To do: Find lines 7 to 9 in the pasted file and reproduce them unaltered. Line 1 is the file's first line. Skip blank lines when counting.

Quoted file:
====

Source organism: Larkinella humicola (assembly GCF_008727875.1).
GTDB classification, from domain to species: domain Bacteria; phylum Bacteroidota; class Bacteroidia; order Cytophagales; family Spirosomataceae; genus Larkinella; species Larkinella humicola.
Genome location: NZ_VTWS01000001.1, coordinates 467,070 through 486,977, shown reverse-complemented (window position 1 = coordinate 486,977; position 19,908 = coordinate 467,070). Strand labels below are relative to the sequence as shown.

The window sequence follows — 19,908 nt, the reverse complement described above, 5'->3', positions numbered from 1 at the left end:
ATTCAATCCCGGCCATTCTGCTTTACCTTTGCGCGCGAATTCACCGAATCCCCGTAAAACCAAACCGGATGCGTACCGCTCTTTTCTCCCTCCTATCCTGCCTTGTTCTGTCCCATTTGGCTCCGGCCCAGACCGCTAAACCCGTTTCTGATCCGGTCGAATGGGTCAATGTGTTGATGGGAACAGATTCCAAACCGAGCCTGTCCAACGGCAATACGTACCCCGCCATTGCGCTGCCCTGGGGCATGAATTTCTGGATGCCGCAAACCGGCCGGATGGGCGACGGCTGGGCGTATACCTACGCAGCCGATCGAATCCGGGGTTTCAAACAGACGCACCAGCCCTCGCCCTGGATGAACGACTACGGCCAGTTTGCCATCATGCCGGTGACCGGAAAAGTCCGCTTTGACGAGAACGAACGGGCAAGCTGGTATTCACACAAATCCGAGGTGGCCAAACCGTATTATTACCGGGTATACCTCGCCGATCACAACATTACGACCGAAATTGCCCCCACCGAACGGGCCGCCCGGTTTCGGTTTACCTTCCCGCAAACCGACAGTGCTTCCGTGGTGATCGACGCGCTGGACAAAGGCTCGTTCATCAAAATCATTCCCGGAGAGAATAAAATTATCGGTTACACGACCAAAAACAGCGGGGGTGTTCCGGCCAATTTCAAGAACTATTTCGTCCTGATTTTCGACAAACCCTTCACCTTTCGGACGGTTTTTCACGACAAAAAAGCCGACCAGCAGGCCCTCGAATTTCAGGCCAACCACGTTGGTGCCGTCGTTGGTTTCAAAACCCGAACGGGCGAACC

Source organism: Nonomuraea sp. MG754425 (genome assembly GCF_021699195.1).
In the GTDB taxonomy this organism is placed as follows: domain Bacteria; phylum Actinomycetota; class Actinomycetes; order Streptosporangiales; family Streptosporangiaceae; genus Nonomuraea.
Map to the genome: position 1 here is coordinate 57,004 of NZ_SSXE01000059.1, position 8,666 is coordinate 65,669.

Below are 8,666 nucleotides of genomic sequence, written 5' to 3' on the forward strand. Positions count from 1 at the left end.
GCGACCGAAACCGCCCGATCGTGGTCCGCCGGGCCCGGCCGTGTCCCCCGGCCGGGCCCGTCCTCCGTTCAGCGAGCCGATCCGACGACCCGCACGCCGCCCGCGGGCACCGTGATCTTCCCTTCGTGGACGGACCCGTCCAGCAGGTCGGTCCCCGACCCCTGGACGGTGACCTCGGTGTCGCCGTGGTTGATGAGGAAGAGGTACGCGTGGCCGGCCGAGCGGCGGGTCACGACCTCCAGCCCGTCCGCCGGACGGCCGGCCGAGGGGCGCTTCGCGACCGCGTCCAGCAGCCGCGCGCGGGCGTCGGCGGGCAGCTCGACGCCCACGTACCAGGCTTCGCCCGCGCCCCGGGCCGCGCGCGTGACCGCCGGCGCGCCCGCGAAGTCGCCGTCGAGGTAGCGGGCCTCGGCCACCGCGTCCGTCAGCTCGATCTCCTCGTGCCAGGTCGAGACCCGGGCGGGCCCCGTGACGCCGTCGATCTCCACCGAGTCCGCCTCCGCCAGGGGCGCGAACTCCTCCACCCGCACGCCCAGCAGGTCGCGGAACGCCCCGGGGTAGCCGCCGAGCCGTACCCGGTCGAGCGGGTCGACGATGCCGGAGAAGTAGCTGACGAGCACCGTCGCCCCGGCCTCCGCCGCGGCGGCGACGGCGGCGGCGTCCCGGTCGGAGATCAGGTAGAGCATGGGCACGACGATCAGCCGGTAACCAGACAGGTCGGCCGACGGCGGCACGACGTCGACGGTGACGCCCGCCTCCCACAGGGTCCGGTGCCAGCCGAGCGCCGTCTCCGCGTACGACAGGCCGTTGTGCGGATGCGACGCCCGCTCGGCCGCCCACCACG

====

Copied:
In the GTDB taxonomy this organism is placed as follows: domain Bacteria; phylum Actinomycetota; class Actinomycetes; order Streptosporangiales; family Streptosporangiaceae; genus Nonomuraea.
Map to the genome: position 1 here is coordinate 57,004 of NZ_SSXE01000059.1, position 8,666 is coordinate 65,669.

Below are 8,666 nucleotides of genomic sequence, written 5' to 3' on the forward strand. Positions count from 1 at the left end.